5 Things You Can Do To…Make Sure You are Financially Fit
You know it’s important to get regular physical exams and take your car in for oil changes and tune-ups. But what are you doing to make sure your finances are in good shape too? The start of a new year is a great time to give your finances a check up, but it’s never too early or too late to make sure you’re properly managing your money. Here’s a checklist for conducting a simple, yet thorough financial self-examination.
- Periodically Review Your Accounts.
- Make sure you have-and have read-the most recent “disclosures” about your accounts. These descriptions of your account are like a contract with your financial institution. Knowing the features, fees and options as well as limitations-before you open the account and later as you conduct business-can prevent misunderstandings and costly mistakes.
- Get a free copy of your credit report. These reports, prepared by companies and credit bureaus, summarize your history of paying debts and other bills. If you apply for a loan, insurance or a job, or you want to rent an apartment, chances are your credit report will be reviewed for information about your financial reliability. But you should be reviewing copies of your credit report, too. One reason is to correct errors or omissions, which could damage your credit rating and, in the case of a loan or credit card application, cost you hundreds of dollars each year in interest or other charges.
- Look at how you’re spending money-and how you can do a better job. It’s easy to overspend in some areas and neglect other priorities such as reducing high interest debt, saving for a down payment on a car or a home, or putting away money for your retirement. We suggest you try any system-ranging from a computer based budget program to hand written notes-that will help you keep track of your spending cash each month and enable you to set and stick to limits you consider appropriate.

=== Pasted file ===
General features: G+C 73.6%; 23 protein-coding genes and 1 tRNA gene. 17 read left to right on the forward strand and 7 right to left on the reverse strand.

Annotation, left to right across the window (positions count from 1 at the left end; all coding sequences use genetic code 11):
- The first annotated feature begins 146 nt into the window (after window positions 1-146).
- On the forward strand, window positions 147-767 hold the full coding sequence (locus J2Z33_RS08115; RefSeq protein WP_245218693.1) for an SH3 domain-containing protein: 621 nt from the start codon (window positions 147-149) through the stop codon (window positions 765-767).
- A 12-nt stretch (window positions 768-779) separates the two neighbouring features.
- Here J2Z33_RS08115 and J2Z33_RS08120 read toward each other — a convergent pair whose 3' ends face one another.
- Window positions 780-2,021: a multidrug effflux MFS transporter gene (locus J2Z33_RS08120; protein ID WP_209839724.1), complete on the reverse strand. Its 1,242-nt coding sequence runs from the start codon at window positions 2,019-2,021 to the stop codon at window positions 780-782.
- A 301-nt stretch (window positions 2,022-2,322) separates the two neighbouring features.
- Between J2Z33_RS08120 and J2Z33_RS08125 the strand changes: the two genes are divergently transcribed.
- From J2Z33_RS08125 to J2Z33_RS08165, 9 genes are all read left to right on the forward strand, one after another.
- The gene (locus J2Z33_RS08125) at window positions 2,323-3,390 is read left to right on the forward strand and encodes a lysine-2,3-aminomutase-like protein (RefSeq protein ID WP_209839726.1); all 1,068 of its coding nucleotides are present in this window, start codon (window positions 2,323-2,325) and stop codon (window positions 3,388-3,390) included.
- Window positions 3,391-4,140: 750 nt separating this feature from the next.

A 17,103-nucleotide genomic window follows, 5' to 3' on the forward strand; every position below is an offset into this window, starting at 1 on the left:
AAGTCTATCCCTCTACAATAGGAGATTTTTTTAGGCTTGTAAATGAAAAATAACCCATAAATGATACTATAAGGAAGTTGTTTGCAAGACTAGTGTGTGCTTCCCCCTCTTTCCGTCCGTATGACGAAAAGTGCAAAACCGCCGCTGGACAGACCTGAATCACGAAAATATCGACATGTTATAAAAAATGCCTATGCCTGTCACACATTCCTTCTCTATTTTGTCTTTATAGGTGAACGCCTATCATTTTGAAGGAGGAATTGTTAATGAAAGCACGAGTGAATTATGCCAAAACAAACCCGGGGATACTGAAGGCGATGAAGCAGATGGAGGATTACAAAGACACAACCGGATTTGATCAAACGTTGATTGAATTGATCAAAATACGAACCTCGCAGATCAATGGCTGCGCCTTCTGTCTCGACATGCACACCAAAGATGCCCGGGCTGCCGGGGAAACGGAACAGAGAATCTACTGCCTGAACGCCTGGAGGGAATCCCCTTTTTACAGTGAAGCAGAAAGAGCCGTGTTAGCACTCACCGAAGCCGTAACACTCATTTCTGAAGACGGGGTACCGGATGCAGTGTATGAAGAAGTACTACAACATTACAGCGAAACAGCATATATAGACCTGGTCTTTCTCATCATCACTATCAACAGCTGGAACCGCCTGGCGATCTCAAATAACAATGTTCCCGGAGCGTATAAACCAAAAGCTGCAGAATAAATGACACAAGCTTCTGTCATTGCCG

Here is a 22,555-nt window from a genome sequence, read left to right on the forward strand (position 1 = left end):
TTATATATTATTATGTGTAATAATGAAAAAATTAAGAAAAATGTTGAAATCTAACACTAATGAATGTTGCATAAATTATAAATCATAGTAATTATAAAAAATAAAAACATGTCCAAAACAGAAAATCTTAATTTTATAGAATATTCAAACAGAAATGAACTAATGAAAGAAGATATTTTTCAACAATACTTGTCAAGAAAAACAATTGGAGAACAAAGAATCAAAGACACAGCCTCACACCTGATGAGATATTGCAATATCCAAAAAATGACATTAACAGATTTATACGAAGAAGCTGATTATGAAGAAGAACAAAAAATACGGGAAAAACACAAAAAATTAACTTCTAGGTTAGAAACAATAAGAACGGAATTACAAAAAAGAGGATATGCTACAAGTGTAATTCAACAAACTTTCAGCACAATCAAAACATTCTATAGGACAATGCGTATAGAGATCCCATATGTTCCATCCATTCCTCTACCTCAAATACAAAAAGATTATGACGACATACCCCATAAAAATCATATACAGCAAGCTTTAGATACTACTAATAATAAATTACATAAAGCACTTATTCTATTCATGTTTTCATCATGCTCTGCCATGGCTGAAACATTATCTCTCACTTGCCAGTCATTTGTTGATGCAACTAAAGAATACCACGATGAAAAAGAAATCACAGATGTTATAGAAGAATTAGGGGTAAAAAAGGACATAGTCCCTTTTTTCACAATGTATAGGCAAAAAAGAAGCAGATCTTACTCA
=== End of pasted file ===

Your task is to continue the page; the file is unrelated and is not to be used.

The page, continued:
- Find new ways to simplify your financial life. There are many things you can do to make your banking, bill paying and other financial chores easier. Examples include: Organizing your personal and financial papers to make sure you and your family can quickly find what you need; Looking into consolidating accounts; signing up for direct deposit of your pay and benefit checks and other regular income; arranging for an automatic withdrawal from your checking account to cover a recurring expense such as a mortgage loan or utility bill and exploring banking and bill paying by phone or online, which not only saves time and money (instead of writing and mailing checks) but also can help you monitor your account more efficiently than waiting for monthly statements in the mail.
These ideas can help you save time, reduce stress, eliminate clutter, lower the fees you pay, and maybe even help you earn a little extra on your savings and investments.
— This article was provided by the FDIC Consumer News